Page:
Archived Post

Serious violations of labor laws found at iPhone manufacturing plant in India

Serious violations of labor laws were taking place at the iPhone manufacturing facility in India where a workers’ protest on Saturday turned violent and caused US$7 million worth of damage, a report by the Karnataka state government has found, according to the South China Morning Post.

The article adds that exploitative practices such as underpayment of wages, irregular hours and poor working conditions were common at the Wistron Corporation assembling and manufacturing unit in the southern Indian state of Karnataka, as detailed by its Department of Factories, Boilers, Industrial Safety and Health.

The iPhone manufacturing plant at Naraspura, India, run by Taiwan-based tech giant Wistron Corp., came under attack on Saturday from its employees over salary payments (or, rather, lack thereof), according to the Times of India.

The article says that a majority of the nearly 2,000 employees, who were exiting the facility after completing their night-shift, went on a rampage destroying the company’s furniture, assembly units and even attempted to set fire to vehicles.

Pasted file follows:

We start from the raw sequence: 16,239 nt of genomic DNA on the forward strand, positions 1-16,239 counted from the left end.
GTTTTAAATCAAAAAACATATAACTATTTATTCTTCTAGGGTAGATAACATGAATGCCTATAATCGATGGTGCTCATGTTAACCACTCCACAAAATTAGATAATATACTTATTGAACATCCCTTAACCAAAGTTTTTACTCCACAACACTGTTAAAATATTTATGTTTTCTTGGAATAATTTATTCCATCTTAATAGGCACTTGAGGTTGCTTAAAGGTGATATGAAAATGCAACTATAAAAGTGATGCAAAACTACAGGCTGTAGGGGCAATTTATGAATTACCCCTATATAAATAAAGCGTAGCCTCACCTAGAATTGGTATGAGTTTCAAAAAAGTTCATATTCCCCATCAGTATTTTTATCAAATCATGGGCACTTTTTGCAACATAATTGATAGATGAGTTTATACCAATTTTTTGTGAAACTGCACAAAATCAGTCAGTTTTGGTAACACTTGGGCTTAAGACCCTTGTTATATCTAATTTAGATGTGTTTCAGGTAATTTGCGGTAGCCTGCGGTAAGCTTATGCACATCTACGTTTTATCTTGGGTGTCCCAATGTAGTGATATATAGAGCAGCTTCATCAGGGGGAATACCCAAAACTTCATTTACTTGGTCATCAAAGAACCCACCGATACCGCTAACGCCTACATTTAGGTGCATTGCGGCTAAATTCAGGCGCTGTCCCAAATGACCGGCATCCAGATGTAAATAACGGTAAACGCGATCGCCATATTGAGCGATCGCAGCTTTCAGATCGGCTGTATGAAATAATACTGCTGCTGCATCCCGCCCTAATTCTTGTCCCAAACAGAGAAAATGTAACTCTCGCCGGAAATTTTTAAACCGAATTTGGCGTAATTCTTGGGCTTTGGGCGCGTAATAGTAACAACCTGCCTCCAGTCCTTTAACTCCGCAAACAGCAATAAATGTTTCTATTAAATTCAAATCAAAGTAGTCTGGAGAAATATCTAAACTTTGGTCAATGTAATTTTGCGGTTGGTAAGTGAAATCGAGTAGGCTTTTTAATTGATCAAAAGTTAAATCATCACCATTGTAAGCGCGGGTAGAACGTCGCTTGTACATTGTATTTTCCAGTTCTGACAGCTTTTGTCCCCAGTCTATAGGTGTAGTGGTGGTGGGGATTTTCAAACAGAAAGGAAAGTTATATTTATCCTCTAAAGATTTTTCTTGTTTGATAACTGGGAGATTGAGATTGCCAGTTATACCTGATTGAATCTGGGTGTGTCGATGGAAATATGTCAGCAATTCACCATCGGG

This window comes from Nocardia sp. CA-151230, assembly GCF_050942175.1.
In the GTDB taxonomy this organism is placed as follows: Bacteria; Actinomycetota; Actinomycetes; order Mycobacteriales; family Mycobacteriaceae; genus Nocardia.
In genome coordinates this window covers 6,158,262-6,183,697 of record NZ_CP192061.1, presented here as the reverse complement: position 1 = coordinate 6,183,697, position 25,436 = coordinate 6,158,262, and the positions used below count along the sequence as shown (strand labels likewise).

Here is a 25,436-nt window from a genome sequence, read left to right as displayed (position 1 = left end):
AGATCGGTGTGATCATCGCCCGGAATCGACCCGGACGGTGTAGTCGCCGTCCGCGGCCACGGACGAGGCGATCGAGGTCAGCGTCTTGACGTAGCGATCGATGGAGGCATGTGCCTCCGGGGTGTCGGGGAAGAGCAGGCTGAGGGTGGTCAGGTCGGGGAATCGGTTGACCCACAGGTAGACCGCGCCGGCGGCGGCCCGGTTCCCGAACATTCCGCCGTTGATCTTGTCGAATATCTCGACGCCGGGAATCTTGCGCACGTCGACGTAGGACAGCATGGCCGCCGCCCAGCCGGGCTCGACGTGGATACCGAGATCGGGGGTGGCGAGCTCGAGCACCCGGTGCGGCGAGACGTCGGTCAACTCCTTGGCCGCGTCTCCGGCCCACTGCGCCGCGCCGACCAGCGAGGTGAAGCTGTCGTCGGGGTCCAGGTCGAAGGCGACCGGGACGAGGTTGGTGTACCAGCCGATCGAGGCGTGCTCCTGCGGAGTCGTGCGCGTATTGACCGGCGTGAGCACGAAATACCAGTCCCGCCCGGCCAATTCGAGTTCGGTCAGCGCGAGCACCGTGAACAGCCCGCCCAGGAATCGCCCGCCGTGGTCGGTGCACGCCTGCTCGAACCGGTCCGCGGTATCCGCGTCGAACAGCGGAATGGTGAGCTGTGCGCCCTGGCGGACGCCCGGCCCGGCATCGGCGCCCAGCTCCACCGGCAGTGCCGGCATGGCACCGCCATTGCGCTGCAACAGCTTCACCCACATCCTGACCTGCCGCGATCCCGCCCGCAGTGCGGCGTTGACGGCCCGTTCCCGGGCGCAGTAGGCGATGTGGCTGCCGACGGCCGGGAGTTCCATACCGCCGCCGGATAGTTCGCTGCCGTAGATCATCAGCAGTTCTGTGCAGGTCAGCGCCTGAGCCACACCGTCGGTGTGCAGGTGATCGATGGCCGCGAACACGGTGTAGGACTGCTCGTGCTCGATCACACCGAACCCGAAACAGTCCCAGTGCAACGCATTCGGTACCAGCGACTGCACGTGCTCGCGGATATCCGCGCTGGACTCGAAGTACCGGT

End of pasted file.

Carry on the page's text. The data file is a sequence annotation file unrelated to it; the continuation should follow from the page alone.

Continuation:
About 150 workers were arrested on charges including unlawful assembly and rioting after thousands demonstrated against salary delays and ill treatment at the Wistron factory, which is 60km from India’s tech capital of Bangalore. Police are looking to investigate a further 5,000 people, according to the South China Morning Post.

Sources told The Times of India that the employee unrest was triggered by salary remittances made to them. Sources said the employees were angry that the company was not paying the amount that was promised to them at the time of joining.

Apple has temporarily stopped iPhone production at the plant and will investigate the matter, according to Reuters.

“We have teams on the ground and have immediately launched a detailed investigation at Wistron’s Narasapura facility,” Apple said in an email to Reuters, adding it “was dedicated to ensuring everyone in its supply chain was treated with dignity and respect.”

Dennis Sellers
the authorDennis Sellers
Dennis Sellers is the editor/publisher of Apple World Today. He’s been an “Apple journalist” since 1995 (starting with the first big Apple news site, MacCentral). He loves to read, run, play sports, and watch movies.